This week’s cocktail brimmed of labor actions and the incessant requests to ‘take over’ other lawyers’ matters. Before I file a Notice of Change of Advocates, I cross-examine the intending client to find out the reasons for the change. Often, like many this week, the reasons range from poor case handling to ‘lawyer is against me’ to ‘lawyer is not doing a good job’ to ‘lawyer will eat the money court has awarded me’, e.t.c.
As a lawyer, I understand the rash to close a case and the client’s need to ‘close legal chapters’ in their business. However, being in this profession has taught me to respect due process, despite the snail systems. It is not easy explaining this ideology to a hasty client.
After a series of conversations, I looked up one case where the sitting judge expressed displeasure at some of the actions applicants make without regard to due court process. It is this case that the reader can use to reflect on the consequences of hasty decisions.
Patrick Nyakaana & Annet Karungi (the applicants) versus Associates in Rural Development Inc. & Peter Riley (the respondents), HCT-00-CV-MC-0028-2010 was an application before the Honorable Mr. Justice Yorokamu Bamwine where the test for patience in lawsuits was tried.
The applicants filed a Notice of Motion under Article 139 of the Constitution, S.14 & 33 of the Judicature Act, S.98 of the Civil Procedure Act and Order 52 rules 2&3 of the Civil Procedure Rules of Uganda, for orders that;
1. USD 78,655.88 deposited in court by the respondents be paid to the applicants; and
2. Costs of the application be paid for by the respondents.
The applicants vide Patrick Nyakaana’s affidavit claimed that the deposited money was deposited in court to fulfill the Court’s condition for stay of execution (delay a legal execution of suit) and security for performance of the decree/award of the Labor Officer pending resolution of the main suit.
The main suit was dismissed by the hearing court (court determining its merits) in favor of the applicants; which decision meant that the money had to be paid to the applicants.
However, the respondents appealed against this decision. The respondents also instructed new lawyers. This appeal dictated that the money remains in court custody until it was finalized.
Without regard to the pending appeal in another court, the applicants filed this application which was then presented to Justice Yorokamu to adjudicate upon. The whole process was marred by irregularities like filing in the wrong court (employment matters must be filed in the Industrial Court) and lawyer delays, and change of lawyers affecting the proper handling of the case.
Justice Yorokamu was irked by the multiple applications which, he opined, ought to have been stayed or not filed at all until the pending appeal was dealt with.
He also pointed out that the applicants had filed their suit in the wrong court and had also instructed multiple lawyers to handle a matter. He took offence in the multiple applications the applicants made without first receiving a formal decision from the court of previous instance. The incessant applications by the applicants, according to him, were frustrating the course of law.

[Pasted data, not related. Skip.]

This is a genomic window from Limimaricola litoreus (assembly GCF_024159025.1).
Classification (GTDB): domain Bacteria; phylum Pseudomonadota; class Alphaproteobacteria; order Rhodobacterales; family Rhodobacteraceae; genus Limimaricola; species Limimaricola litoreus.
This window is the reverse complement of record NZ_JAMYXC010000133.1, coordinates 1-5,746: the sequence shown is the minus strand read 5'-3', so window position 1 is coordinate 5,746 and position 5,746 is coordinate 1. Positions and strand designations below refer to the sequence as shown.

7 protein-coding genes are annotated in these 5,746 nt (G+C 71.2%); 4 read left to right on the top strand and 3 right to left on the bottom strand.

He rejected the application saying; ‘…It was therefore unnecessary and in my view an abuse of the process of the court to file yet another application on similar terms as the earlier one and cause it to be put before another Judge…’
He further noted that; ‘Court cannot ignore the above irregularities and proceed to order that the suit funds be paid to the applicants when the same issue awaits determination in an earlier application and the respondents stand to be condemned unheard.’
In the end, the applicants lost this application and were ordered to cover their legal expenses. Also, they had to return to the court handling the appeal to settle their complaint.
1. Be patient.
Suits take time. Until the final court procedure is exhausted, one cannot say that they are entitled to the orders unless court assents. Besides, what has been commenced in court must be ended in court and our adversarial system does not shorten the process.
2. Avoid instructing multiple lawyers for the same matter unless you must and are within legal justification to do so.
In the rarest event that you instruct more than one lawyer in a matter, inform all parties concerned and have all the lawyers define their specific instructions. Otherwise, that could delay your case.
3. Understand that lawyers have a code of conduct they must follow.
Despite knowledge of a pending suit, some clients opt to instruct new Counsel to file subsequent applications or suits. Others even instruct new lawyers to ‘hijack’ other lawyers’ matters without first withdrawing previous instructions from the latter. It is not ethical and creates confusion.
In every court, the law allows for change of legal representation. You are not forced to retain a lawyer that you feel does not serve your interests in court. However, notifying your previous lawyer of the changes will enable him/her formally to withdraw from the case, notify court of the changes and thereafter surrender your documents and other material you may need, to your new lawyer.
Let your lawyer handle the process of withdrawing and filing instructions in court. The outcome of your case sometimes depends on how you conduct yourself against your adversary.
BY ATUHAIRWE AGRACE
This article appears in our digital law newsletter, The Deuteronomy Vol 8, Issue 4 of August 25th, 2017
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